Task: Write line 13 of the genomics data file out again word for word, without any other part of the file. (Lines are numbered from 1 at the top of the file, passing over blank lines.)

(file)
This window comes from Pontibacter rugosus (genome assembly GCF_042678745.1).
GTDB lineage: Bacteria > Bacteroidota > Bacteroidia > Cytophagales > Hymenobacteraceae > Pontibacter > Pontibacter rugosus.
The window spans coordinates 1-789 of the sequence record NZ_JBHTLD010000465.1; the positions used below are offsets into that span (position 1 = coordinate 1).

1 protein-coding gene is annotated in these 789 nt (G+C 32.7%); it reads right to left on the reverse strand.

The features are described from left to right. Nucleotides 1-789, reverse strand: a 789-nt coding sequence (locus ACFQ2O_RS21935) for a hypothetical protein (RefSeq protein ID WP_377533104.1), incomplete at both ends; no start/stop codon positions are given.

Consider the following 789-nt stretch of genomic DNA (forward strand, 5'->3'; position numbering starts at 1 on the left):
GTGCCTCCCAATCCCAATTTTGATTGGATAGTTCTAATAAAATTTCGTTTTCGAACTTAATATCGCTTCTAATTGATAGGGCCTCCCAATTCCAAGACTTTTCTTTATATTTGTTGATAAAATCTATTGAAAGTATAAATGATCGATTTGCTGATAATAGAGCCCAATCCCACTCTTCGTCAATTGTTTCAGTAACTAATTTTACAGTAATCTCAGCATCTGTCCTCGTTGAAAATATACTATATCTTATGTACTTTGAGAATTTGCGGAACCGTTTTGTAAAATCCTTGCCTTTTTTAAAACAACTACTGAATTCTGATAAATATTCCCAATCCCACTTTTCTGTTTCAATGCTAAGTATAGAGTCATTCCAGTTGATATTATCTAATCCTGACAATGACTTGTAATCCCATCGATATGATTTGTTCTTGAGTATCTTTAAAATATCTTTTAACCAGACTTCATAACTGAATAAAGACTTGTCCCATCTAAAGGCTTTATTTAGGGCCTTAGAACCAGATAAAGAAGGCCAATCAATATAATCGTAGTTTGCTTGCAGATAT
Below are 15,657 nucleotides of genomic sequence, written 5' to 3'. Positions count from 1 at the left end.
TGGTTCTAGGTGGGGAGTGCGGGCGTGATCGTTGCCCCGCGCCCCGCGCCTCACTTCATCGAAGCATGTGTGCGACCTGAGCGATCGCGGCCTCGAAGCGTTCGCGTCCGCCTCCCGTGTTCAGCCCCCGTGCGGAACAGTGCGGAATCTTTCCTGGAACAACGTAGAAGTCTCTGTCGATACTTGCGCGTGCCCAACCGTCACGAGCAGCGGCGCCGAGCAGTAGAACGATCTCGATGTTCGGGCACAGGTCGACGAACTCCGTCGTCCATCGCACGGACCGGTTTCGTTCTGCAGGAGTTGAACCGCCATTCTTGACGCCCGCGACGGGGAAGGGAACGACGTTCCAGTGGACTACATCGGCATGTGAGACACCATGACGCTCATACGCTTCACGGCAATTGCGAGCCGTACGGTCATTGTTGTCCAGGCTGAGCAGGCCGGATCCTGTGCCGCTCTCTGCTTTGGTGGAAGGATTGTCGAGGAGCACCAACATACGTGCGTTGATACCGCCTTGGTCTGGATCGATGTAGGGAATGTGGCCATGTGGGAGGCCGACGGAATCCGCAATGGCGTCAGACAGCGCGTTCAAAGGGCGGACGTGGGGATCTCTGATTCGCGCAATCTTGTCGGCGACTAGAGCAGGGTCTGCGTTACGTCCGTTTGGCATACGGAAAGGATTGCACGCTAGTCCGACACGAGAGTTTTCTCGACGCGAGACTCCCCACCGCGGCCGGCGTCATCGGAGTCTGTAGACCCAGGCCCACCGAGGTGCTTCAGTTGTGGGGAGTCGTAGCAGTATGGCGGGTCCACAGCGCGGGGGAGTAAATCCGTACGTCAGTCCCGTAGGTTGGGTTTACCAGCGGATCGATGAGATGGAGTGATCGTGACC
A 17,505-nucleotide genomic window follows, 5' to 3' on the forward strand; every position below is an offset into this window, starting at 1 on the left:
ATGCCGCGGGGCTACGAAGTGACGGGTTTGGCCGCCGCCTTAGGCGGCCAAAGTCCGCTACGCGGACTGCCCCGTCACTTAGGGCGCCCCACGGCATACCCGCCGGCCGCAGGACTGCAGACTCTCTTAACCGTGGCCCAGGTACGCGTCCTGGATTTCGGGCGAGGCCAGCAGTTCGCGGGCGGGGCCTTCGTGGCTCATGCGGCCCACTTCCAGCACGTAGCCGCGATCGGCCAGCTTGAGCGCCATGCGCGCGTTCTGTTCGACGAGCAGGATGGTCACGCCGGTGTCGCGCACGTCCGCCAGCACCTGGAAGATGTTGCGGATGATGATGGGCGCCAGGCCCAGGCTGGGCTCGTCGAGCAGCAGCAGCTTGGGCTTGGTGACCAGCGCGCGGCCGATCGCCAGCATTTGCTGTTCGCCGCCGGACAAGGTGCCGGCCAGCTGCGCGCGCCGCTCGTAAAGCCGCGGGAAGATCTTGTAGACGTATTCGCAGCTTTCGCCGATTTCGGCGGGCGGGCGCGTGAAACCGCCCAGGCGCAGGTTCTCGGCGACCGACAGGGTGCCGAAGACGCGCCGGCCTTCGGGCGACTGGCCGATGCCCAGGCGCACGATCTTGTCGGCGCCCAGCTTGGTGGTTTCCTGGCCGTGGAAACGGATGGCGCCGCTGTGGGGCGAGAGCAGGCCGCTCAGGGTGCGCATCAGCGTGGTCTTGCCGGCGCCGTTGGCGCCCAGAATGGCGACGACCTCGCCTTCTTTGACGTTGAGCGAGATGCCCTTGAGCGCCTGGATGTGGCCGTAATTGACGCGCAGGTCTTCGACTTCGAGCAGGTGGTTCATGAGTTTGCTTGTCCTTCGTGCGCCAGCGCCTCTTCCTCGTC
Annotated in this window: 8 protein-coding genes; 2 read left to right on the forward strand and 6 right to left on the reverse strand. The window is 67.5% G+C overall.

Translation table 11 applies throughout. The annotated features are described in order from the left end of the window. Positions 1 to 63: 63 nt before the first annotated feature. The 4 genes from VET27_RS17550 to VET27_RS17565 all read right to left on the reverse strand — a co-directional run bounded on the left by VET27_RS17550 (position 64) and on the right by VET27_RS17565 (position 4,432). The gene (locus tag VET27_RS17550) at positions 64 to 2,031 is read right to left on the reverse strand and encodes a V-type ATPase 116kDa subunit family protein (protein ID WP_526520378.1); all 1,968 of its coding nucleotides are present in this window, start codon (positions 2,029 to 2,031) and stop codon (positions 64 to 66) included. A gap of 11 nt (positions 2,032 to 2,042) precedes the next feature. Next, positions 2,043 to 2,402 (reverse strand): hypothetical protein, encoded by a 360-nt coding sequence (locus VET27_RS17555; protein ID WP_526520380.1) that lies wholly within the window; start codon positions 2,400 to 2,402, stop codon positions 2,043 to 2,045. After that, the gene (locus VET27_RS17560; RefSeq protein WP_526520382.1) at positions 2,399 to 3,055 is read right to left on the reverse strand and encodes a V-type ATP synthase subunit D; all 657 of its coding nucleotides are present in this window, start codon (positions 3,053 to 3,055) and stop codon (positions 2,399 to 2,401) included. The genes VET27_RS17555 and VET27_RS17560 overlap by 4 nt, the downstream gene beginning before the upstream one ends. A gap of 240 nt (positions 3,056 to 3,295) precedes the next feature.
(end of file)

Translation table 11 applies throughout. The annotated features are described in order from the left end of the window. Positions 1 to 63: 63 nt before the first annotated feature. The 4 genes from VET27_RS17550 to VET27_RS17565 all read right to left on the reverse strand — a co-directional run bounded on the left by VET27_RS17550 (position 64) and on the right by VET27_RS17565 (position 4,432). The gene (locus tag VET27_RS17550) at positions 64 to 2,031 is read right to left on the reverse strand and encodes a V-type ATPase 116kDa subunit family protein (protein ID WP_526520378.1); all 1,968 of its coding nucleotides are present in this window, start codon (positions 2,029 to 2,031) and stop codon (positions 64 to 66) included. A gap of 11 nt (positions 2,032 to 2,042) precedes the next feature. Next, positions 2,043 to 2,402 (reverse strand): hypothetical protein, encoded by a 360-nt coding sequence (locus VET27_RS17555; protein ID WP_526520380.1) that lies wholly within the window; start codon positions 2,400 to 2,402, stop codon positions 2,043 to 2,045. After that, the gene (locus VET27_RS17560; RefSeq protein WP_526520382.1) at positions 2,399 to 3,055 is read right to left on the reverse strand and encodes a V-type ATP synthase subunit D; all 657 of its coding nucleotides are present in this window, start codon (positions 3,053 to 3,055) and stop codon (positions 2,399 to 2,401) included. The genes VET27_RS17555 and VET27_RS17560 overlap by 4 nt, the downstream gene beginning before the upstream one ends. A gap of 240 nt (positions 3,056 to 3,295) precedes the next feature.